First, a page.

By Callie Boller
Last week I was at the pool for my boys’ swim lessons. My husband was picking up the babe from daycare so I was enjoying the quiet time, giving the boys an occasional wave and thumbs up, but mostly just zoning out. After three kids, I’ve stopped feeling guilty about ME time, and instead, try to soak up the moment. No screaming, no fighting, no whining. Amazing how 10 minutes of alone time can restore your sanity and feel like a weekend getaway to a five star resort.
Suddenly, from the other side of the pool I heard a little girl start to cry. She was sitting on the steps, surrounded by the others in her lesson – and she just started losing it. I watched as her mom (who was carrying a very small newborn) walked over to the girl and quietly whispered something into her ear. The girl started screaming louder, and I painfully watched as her mom desperately tried to calm her. It was your typical toddler meltdown, we’ve all been there. Long story short, it quickly escalated and the next thing you know the mom was trying to pick up the slippery, wet, screaming toddler – while holding her other baby – and trying not to lose her shit.
I immediately looked at the other parents that sat around her, and noticed that they were all staring in disbelief. Judging. Shaming. Some even whispering to one another. My heart broke for this fellow momma – not because I thought she was a bad mother or that her child was misbehaved. But because in a time of need, in a place we’ve ALL been, not a single person went to her rescue. I knew I had to help her. I got up from my spot on the other side of the pool, and I wish I could tell you that I swooped in and saved the day, but another mom beat me to it (bless her heart). My heart felt proud and inspired as I watched this stranger gently tap the mom on the shoulder, give her the “I’ve been there” smile, and offer to hold the baby so she could hog tie her now hysterical daughter.
As I reflect back on this, my eyes fill with tears as I think about how lonely and overwhelming motherhood often is. Having and raising little humans is something no one should face alone, we weren’t meant to – motherhood is the ultimate universal connection. We are a tribe. A sisterhood. A family. If anyone should know and understand the magic and messes that accompany raising children it’s a fellow momma. We have an unbelievably unique opportunity to support and lean on one another, but instead, we are too busy measuring one another up and tearing one another down.
Unfortunately, I feel like the new moms take the hardest hit, especially during those first few weeks postpartum. For some reason, we’ve created this ridiculous expectation that moms have to have their shit together – you know: shower daily, keep a clean house, and get their body back – all with a grateful smile on their face. Let’s be real…those first few weeks are painfully hard. Adjusting to life with a newborn, adult diapers, crotchsicle ice packs, running on little sleep, breastfeeding difficulties, recovering from BIRTHING A HUMAN BEING – the list goes on. For whatever reason, nobody talks about how DAMN HARD it is. Instead, we all just continue to post the perfect pictures and reinforce the unattainable expectations for the next generations of moms to come.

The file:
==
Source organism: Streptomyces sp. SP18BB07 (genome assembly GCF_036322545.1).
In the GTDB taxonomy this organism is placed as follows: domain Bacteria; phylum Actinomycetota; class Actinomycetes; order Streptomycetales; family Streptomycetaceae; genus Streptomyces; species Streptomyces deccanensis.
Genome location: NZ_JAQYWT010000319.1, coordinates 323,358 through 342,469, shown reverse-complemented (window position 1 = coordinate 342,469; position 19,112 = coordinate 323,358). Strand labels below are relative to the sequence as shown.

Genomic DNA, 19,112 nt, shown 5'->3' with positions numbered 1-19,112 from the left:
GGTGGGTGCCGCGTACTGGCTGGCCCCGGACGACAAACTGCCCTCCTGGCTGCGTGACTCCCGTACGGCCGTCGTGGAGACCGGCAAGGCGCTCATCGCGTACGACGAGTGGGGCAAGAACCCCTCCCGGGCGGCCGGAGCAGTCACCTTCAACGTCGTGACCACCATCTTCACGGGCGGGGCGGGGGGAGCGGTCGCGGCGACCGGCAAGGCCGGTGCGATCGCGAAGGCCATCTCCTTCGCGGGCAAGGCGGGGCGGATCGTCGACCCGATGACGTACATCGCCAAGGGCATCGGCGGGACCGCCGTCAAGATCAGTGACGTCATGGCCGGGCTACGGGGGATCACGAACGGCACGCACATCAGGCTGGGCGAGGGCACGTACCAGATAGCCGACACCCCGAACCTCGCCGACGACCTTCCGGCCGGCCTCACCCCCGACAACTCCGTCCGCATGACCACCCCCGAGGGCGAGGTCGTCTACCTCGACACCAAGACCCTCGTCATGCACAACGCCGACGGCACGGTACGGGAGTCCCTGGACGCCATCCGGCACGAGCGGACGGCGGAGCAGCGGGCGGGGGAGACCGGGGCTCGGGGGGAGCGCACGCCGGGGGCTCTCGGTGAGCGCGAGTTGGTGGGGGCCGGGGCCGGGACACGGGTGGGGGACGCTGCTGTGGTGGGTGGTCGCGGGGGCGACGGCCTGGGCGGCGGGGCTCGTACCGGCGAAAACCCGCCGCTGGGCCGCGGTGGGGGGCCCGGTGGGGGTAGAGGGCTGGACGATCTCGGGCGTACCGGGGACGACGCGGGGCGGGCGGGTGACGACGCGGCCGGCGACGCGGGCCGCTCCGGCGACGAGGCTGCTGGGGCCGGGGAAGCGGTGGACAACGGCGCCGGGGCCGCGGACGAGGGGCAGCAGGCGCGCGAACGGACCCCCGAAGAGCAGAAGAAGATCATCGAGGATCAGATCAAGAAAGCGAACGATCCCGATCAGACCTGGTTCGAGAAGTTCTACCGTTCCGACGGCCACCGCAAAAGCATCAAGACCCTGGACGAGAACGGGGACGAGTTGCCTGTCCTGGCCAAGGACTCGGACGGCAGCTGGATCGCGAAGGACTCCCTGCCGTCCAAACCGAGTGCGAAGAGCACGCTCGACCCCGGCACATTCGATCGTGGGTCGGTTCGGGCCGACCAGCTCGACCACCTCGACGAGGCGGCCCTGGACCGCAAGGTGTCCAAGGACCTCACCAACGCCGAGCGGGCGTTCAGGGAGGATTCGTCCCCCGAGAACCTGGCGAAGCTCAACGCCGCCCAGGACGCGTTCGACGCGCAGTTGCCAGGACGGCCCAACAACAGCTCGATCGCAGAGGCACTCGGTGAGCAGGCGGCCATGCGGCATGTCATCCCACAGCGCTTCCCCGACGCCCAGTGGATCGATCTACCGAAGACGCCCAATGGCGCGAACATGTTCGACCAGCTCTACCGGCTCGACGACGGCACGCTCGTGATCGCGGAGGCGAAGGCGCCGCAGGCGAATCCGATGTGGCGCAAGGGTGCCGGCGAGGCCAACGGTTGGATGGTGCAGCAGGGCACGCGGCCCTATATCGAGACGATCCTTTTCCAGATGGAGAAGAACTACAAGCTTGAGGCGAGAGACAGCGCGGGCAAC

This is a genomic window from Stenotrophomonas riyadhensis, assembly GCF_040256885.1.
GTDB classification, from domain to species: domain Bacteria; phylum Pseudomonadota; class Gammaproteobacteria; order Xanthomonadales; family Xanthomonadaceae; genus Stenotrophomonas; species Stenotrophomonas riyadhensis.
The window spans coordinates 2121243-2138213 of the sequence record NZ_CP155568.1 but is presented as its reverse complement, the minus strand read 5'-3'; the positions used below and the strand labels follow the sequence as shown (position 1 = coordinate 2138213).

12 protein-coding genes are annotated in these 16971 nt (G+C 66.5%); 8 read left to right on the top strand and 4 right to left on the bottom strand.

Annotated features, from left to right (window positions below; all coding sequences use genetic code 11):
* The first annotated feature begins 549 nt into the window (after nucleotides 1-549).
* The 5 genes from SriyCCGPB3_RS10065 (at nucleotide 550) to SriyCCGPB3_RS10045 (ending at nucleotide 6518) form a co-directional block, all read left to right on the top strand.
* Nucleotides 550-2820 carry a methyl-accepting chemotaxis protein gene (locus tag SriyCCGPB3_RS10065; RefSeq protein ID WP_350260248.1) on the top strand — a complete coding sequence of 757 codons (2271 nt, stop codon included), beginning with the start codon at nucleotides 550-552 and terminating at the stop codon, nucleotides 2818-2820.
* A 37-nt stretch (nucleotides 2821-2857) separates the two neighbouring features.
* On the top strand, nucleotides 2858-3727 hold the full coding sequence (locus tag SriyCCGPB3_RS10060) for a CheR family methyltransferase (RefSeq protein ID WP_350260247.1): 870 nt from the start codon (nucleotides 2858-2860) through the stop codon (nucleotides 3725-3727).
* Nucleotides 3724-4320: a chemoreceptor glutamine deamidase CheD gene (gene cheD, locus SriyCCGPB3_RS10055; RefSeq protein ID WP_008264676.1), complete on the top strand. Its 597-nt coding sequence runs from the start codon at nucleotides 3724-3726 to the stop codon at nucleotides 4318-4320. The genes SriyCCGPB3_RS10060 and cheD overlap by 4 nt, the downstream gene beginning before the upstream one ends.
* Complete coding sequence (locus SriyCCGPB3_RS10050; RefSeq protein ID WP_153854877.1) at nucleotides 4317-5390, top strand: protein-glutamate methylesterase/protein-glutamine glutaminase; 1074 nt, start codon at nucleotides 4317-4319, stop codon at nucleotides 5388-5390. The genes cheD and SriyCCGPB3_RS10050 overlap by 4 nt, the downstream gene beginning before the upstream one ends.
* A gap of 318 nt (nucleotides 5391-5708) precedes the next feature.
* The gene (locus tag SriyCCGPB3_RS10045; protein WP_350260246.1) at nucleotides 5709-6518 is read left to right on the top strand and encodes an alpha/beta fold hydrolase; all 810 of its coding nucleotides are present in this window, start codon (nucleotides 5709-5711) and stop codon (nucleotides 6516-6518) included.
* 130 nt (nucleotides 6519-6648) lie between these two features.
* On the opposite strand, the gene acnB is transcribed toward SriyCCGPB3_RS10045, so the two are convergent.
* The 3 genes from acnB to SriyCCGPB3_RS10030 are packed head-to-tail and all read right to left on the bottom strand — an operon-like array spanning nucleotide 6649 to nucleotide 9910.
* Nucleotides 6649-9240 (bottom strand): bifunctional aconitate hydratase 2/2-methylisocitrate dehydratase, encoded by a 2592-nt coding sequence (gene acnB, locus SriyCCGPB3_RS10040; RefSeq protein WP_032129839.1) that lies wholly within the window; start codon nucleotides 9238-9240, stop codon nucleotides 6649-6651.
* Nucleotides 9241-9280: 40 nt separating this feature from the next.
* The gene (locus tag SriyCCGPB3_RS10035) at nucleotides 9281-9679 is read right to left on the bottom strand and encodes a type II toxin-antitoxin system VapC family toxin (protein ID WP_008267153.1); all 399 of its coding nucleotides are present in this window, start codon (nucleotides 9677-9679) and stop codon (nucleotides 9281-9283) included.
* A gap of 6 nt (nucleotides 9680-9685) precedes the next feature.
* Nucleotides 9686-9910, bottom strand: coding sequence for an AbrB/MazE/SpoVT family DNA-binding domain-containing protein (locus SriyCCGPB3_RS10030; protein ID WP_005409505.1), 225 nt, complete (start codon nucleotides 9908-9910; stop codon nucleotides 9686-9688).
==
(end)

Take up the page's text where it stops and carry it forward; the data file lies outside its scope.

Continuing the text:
So I beg you – let’s start talking about the ugly…the shit we pretend doesn’t exist on social media. Instead of posting pictures of our super advanced children, playing nicely, while eating their all organic homemade meals…what if we allow ourselves to be vulnerable and post about the tantrums, the messes, and the bag of MSG packed cheese puffs I just gave my five year old to get him to shut the hell up for two minutes so I could finish grocery shopping. Instead of shaming one another, why not support and lift one another up?
Do me a favor, next time you are about to delete that unflattering picture that shows your mom belly covered in stretch marks, or your messy house at the end of the day, post it on social media instead. Next time you see a fellow mom with a tantruming child at Target, give her a smile and let her know you’ve been there too. Talk to other mommas about the hard stuff – the days that test your patience and break your spirit, the time your child went through that nasty biting phase at preschool, or the time your 3 year old said FUCK at the dinner party. Compassion and humility go a long way. Let’s build confidence in one another by being real about what motherhood really looks like.
I will be the first to admit that my life is not perfect. Far from it actually. I’m not always a good mom or wife. I lose my temper and yell too much at my kids. Sometimes I’m so tired at the end of the day that I cruise Pinterest instead of reading my boys bedtime stories. I turn into a total raging BITCH and take everything out on my husband when I’m lacking sleep or stressed. But that’s just it. We all have our faults. There are things we fail at daily. Every single one of us has skeletons in our closets, and ultimately, these imperfections are what make us human, and most importantly – relatable. Let’s start talking about it. Let’s give ourselves and other mommas a break. Let’s stop pretending that our shit doesn’t stink – we all have baggage, let’s own it…hell, let’s celebrate it even!
Callie Boller is a wife, mom of three, and the ringleader of a traveling circus show. She swears too much, runs to stay sane, and loves hard on her little tribe (even though they leave trail of complete destruction everywhere they go). She writes about motherhood. Writing provides Callie a space to process all the crazy that goes along with raising three children; but she also hopes to use it as a reminder not to take this motherhood gig too seriously! She can be found on Facebook, and has a blog. She is also on instagram as: mylittletravelingcircus.